Enid Blyton's irritatingly nice English children who were heroes of her 21 famour titles were hearty eaters, forever consuming lashings of cream slabs of butter and gallons of ginger beer. But on the 70th anniversary of their first published adventure Dick, Julian, Anne and Georgina (number 5 was Timmy, the dog) have been relieved of their reputation as spoiled gluttons by the research of University of Leeds lecturer in nutrition, Dr Joan Ransley.
"The food eaten in the books anchors the Famous Five to a definite period in dietary history. During and immediately after the second world war British children ate well but austerely and Blyton is true to this," Dr Ransley told the Guardian.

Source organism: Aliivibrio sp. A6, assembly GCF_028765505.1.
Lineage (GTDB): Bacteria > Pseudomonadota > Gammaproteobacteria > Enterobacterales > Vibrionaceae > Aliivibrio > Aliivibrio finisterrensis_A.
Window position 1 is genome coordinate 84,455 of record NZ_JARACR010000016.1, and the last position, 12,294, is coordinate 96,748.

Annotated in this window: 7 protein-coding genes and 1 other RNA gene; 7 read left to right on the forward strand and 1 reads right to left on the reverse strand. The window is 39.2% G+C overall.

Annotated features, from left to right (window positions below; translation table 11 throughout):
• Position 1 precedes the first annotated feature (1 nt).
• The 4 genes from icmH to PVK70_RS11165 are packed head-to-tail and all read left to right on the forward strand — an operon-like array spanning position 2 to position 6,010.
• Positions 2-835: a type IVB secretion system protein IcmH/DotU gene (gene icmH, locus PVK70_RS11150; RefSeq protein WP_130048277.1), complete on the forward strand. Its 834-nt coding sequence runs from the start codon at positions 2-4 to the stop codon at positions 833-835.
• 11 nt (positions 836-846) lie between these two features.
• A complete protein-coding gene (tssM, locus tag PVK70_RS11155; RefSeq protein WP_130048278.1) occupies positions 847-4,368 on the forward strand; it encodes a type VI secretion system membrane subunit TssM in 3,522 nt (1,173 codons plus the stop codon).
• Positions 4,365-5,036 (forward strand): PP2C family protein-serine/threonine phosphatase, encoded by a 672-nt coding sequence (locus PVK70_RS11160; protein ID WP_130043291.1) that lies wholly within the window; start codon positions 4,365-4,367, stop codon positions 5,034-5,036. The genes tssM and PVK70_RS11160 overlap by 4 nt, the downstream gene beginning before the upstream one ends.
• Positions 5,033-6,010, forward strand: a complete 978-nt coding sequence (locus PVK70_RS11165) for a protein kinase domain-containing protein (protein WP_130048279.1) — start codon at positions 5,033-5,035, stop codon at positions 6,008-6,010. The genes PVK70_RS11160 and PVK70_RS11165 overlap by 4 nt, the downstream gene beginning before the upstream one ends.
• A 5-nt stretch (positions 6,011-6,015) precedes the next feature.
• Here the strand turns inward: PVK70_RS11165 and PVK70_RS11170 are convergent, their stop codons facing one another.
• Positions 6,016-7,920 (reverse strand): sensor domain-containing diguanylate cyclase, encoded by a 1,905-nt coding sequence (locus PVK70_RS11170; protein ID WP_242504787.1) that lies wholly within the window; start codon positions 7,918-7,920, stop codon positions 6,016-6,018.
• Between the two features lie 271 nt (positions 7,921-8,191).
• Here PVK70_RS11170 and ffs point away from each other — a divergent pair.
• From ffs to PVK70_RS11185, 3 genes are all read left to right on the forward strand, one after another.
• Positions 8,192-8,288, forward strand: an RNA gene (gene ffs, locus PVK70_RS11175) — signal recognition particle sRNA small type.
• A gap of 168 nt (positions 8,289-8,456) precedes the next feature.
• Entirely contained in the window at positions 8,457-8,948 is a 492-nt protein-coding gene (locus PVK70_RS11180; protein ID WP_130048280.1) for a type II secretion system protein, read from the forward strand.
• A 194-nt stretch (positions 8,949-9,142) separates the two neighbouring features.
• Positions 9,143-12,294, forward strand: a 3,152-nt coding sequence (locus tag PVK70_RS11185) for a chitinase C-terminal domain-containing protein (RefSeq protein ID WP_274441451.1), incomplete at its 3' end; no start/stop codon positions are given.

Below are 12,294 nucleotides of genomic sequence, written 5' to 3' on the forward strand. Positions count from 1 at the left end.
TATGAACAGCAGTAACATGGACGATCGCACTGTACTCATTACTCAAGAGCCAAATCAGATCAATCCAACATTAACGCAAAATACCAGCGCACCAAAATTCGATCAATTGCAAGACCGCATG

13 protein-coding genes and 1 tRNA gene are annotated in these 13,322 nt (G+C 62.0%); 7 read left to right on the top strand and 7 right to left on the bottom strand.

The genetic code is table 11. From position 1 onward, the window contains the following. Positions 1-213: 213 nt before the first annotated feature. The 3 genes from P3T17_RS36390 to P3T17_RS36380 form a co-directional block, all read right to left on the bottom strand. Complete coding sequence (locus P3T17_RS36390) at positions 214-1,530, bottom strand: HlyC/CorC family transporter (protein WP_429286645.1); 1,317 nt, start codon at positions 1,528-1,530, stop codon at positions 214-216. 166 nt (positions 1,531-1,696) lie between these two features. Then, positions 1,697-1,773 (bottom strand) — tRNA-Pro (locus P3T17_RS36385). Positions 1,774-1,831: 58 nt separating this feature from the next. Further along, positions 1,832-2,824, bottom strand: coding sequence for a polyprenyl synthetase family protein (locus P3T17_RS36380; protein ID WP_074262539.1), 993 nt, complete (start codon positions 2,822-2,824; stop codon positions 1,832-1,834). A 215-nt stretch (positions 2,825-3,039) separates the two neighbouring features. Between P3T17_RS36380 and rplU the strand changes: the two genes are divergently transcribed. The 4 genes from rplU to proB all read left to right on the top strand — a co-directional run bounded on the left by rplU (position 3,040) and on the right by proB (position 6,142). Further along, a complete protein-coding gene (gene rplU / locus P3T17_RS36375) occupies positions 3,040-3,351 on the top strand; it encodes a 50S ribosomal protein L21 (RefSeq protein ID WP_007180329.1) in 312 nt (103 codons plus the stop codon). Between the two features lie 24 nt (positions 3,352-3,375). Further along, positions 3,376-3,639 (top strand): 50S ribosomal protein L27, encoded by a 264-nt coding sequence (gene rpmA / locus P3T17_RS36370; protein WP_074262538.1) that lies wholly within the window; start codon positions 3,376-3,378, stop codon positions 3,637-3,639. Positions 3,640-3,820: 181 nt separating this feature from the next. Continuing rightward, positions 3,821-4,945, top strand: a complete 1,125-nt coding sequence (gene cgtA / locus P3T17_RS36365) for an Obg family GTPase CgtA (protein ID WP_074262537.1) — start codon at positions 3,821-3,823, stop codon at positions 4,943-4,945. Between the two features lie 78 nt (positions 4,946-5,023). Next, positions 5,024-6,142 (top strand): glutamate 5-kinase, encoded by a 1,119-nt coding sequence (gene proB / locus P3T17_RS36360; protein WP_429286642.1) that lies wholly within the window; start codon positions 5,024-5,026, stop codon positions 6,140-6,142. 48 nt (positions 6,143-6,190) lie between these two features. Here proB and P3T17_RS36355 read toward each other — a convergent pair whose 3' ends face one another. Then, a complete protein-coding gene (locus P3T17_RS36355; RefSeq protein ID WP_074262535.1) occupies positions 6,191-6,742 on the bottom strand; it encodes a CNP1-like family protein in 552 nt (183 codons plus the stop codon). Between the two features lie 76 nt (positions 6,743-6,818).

Jolly good. Not gluttons then. And with data to prove it. Analysis of the books reveals that the children's favourites were, in order; bread, buscuits, ham, tomatoes, butter, eggs, lettuce, bacon, cakes and chocolate.
Not entirely junk, then, but not exactly balanced either. So perhaps not gluttons, just exceedingly boring creatures of formulaic prose.